Such strategies, when practiced with great care, can help situate learning spaces within the broader world. This itself is an example of the “undisciplining” the seminar emphasized—breaking the illusion of clear boundaries that demarcate the learning space from everywhere else.
Citing thinkers like Christina Sharpe and Toni Morrison, Sinanan makes a case for “undisciplining” in the sense of both eliminating carceral practices from pedagogy, and rethinking the disciplinary boundaries of the research that feeds this pedagogy. In her essay Playing in the Dark, Morrison warned against moving African and African-American studies into a different realm, and thereby segregating disciplines. As Sinanan points out, the word discipline—whose oldest meaning is an area of study, a system of rules and regulations, and a body of rules—“conjoins teaching with punishment, disciple with discipline.” Undisciplining as an approach to research and pedagogy thus draws upon the present surge in support for police and prison abolition and relies on the example of disobedience of Black Lives Matter protestors. Along with the implications for pedagogy, such an approach highlights that a more global perspective is an important way forward for Romanticism and long eighteenth century studies, as scholars who take this approach have long argued.
Brigitte Fielder on Belinda’s Petition
Source: Royal House & Slave Quarters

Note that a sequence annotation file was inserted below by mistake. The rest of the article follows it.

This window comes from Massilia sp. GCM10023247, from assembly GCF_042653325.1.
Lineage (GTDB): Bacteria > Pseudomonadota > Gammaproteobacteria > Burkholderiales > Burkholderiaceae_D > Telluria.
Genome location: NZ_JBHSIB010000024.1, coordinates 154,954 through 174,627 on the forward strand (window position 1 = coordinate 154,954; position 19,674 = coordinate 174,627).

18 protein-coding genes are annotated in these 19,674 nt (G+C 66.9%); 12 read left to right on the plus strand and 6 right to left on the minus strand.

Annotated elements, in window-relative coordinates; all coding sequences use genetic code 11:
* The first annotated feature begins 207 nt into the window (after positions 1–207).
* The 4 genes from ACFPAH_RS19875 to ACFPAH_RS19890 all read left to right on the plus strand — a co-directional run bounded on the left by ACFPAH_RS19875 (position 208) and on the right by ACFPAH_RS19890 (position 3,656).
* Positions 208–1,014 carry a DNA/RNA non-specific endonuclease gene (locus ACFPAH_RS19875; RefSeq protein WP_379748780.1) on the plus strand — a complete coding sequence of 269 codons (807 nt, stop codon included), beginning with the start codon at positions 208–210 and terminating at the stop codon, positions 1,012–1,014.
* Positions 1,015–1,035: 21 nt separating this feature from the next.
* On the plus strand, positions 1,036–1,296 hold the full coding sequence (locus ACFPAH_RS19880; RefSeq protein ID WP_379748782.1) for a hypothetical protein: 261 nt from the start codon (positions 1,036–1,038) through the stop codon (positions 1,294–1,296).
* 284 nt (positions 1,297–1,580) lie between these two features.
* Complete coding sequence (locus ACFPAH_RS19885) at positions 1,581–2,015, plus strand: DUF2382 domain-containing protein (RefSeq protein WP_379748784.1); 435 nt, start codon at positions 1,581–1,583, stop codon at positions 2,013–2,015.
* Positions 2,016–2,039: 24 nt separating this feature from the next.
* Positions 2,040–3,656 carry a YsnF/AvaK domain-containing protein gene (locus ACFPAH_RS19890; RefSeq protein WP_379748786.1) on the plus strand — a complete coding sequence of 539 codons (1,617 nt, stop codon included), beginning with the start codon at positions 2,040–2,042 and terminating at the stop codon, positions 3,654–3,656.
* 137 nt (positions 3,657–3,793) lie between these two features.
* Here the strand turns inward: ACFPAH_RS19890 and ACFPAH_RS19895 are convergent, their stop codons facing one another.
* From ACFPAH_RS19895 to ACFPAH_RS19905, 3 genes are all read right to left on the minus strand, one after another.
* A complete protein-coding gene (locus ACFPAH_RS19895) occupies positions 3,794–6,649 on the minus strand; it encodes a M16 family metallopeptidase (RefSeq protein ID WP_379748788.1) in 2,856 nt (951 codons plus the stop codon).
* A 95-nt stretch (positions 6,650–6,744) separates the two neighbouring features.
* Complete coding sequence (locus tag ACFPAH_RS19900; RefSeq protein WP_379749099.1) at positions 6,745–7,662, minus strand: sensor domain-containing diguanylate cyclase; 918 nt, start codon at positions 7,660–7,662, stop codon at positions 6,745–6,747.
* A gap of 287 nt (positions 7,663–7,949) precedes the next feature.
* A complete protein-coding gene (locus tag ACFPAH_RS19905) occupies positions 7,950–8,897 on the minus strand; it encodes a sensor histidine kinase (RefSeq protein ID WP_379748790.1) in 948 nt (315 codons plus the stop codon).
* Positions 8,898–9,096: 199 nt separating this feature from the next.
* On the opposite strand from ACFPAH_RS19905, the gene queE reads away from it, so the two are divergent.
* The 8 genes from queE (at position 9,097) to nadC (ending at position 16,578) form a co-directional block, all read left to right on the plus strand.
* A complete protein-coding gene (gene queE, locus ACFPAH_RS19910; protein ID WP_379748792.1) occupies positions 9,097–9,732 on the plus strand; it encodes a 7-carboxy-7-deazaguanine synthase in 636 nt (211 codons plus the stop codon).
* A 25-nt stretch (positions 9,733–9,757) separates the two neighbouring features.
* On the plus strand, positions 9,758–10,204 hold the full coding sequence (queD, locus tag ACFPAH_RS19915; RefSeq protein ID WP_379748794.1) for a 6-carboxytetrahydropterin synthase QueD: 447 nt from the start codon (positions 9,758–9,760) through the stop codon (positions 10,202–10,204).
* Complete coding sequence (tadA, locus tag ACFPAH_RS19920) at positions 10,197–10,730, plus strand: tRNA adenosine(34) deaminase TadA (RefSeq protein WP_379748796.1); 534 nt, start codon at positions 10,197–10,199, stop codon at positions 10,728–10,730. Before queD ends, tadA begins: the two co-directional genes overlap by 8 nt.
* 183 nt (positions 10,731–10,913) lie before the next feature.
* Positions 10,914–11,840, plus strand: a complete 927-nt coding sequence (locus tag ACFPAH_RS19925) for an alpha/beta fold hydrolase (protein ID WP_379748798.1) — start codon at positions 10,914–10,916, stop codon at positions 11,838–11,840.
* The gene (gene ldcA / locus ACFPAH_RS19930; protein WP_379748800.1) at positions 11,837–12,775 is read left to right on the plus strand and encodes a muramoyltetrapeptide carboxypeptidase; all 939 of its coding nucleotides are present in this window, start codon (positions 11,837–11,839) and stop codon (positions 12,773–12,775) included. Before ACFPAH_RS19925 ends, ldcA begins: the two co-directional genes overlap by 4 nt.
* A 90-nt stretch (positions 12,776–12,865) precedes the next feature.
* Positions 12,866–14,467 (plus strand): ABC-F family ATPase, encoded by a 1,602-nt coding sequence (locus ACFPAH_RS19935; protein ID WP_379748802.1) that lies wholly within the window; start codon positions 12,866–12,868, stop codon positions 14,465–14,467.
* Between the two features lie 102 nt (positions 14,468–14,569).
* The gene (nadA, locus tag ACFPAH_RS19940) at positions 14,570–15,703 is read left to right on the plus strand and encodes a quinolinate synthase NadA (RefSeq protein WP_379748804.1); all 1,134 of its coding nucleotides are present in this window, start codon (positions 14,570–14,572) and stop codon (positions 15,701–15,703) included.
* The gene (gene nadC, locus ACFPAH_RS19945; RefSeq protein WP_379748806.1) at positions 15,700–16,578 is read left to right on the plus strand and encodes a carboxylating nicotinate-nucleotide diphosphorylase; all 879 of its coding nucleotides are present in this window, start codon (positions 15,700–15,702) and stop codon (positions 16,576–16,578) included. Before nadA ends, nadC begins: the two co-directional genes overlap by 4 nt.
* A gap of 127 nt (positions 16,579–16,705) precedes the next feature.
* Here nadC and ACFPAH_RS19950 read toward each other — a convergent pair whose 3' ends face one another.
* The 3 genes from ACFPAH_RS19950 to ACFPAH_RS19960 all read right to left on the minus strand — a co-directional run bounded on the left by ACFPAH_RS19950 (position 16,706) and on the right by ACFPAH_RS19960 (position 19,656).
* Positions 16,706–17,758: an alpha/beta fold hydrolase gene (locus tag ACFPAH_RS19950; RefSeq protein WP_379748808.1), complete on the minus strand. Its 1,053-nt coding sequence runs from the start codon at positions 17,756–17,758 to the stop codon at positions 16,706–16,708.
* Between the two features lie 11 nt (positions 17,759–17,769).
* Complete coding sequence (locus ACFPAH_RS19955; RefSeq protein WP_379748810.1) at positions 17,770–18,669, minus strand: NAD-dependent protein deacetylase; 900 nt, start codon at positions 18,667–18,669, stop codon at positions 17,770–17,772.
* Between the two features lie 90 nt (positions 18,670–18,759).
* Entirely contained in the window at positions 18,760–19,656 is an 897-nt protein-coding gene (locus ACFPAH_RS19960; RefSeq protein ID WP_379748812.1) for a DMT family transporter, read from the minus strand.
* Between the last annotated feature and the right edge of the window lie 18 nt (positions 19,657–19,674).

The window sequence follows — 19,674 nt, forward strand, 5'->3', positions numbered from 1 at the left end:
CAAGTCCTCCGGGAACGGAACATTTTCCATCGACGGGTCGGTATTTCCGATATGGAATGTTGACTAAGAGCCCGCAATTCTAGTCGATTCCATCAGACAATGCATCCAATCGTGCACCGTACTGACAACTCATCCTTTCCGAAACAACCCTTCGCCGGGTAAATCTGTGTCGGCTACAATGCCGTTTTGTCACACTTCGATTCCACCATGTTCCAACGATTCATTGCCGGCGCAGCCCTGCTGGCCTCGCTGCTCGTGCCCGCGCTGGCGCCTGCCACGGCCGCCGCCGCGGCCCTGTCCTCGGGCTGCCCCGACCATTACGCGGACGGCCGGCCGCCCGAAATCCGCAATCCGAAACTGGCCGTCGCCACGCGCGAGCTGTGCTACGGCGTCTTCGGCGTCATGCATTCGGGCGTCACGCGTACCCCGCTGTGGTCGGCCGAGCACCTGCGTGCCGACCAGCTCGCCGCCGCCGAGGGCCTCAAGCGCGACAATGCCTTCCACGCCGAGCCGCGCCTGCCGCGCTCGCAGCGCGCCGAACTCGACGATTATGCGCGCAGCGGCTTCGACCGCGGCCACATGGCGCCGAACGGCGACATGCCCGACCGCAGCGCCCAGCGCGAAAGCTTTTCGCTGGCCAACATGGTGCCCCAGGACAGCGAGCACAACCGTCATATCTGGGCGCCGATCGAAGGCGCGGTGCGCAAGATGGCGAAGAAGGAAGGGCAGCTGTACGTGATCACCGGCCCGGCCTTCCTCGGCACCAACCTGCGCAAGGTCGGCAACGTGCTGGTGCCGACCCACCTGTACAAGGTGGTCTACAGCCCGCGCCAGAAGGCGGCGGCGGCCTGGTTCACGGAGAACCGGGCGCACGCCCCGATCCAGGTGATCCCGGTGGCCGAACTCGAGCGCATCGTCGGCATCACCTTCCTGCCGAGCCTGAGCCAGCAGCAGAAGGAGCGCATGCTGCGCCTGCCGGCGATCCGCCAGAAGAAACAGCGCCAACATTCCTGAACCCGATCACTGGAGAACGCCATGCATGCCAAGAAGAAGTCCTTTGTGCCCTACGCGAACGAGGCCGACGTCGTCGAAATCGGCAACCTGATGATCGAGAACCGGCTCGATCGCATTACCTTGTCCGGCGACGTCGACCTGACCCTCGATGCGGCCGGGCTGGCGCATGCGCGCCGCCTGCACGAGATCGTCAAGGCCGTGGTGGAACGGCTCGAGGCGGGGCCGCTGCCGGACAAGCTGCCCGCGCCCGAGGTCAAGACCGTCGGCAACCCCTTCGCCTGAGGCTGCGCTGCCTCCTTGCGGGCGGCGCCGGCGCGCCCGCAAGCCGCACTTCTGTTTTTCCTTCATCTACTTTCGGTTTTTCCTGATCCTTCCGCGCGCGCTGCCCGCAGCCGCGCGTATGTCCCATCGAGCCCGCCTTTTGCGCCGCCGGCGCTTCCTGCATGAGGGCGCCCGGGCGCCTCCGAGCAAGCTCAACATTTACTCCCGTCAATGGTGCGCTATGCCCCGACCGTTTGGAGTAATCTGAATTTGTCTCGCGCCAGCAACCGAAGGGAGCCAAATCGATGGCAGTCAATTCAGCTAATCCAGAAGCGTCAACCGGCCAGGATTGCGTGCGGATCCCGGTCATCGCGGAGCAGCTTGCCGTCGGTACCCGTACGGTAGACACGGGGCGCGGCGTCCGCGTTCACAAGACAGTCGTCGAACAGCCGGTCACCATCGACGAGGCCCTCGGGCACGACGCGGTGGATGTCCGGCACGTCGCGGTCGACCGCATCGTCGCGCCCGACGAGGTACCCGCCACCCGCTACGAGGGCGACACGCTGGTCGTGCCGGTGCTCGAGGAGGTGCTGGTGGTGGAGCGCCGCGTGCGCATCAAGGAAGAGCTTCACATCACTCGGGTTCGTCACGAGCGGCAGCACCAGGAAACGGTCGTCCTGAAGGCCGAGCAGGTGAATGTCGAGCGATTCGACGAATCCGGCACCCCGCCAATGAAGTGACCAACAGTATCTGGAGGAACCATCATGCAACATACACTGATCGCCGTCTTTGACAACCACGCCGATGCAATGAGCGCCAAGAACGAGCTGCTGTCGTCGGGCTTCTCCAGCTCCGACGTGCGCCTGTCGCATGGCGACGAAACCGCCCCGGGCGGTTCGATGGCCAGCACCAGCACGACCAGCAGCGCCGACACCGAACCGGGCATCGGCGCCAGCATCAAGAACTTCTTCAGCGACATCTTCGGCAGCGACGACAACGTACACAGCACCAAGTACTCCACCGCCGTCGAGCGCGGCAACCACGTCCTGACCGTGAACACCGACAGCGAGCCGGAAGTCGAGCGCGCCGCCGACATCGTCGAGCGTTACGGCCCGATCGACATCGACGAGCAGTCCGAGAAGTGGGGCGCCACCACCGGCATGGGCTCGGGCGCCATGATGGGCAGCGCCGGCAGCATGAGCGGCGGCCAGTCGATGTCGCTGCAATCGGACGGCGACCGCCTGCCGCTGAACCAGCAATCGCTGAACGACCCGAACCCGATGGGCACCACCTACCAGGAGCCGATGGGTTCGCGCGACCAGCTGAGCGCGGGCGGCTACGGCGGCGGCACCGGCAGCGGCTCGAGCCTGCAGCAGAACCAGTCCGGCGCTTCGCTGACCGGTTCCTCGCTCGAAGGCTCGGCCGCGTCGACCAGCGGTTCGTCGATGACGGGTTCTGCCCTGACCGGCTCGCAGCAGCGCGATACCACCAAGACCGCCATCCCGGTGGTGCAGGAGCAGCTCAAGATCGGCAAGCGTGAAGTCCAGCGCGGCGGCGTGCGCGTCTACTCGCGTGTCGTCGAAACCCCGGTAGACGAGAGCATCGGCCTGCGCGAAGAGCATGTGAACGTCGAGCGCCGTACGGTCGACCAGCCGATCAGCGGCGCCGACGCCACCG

If Sinanan’s introduction calls for a breakdown in the boundaries of regional specialization as well as those of power in pedagogy, Brigitte Fielder’s intervention on early African-American literature interprets undisciplining not only as a means of correcting the White Western individualist approach to literature, which isolates the individual from contemporaneous and intergenerational community, but also of rethinking the genres that fall under the reach of literary study. The notion that literature as belles lettres, or “fine letters,” encompasses primarily texts with purely aesthetic purposes can lead to the exclusion of texts by Black writers of the long eighteenth century. The conventional understanding of Romanticism as a poetic phenomenon—which retains a hold on the field—is a case in point. Fielder focuses on the genre of the petition, and more specifically the text commonly known as “Belinda’s Petition,” the 1783 petition of Belinda Sutton to the Massachusetts General Court, in which the former enslaved woman asked for compensation from her former enslavers and thus made an early case for reparations. Contrasting with the narratives of exceptionalism and firstness of which Romanticism is a key source, Fielder argues that “thinking relationally and inter-generationally about early Black literature” not only lends itself to “a more capacious understanding” of these authors and their literary moments, but can also guide our twenty-first century engagements with them and make our pedagogical choices “more transparent to our students.” In her petition, Belinda Sutton reaches into the past to describe being torn from her parents and enslaved, but also looks forward to the “comfort” that compensation would scatter over the “downward paths” of her and her daughter’s lives. However, the intergenerational significance of the petition goes beyond Sutton’s concern for her daughter, extending into the “centuries-long project of recovering the text” through methodologies of research into early African-American literature. This project of recovery involves rescuing the text from misreadings engendered by efforts to understand it in relation to whiteness—for instance, by focusing on the possible amanuensis of the unlettered Belinda or presuming that the petition is a fiction of White anti-slavery activists. The methodologies of African-American literature evoked by Fielder allow instead for the text to be conceived as one belonging to a Black community, and thus reframe it for future generations of readers. Recovery is therefore an act of “radical hope that extends print technology’s reach into our imagined future.”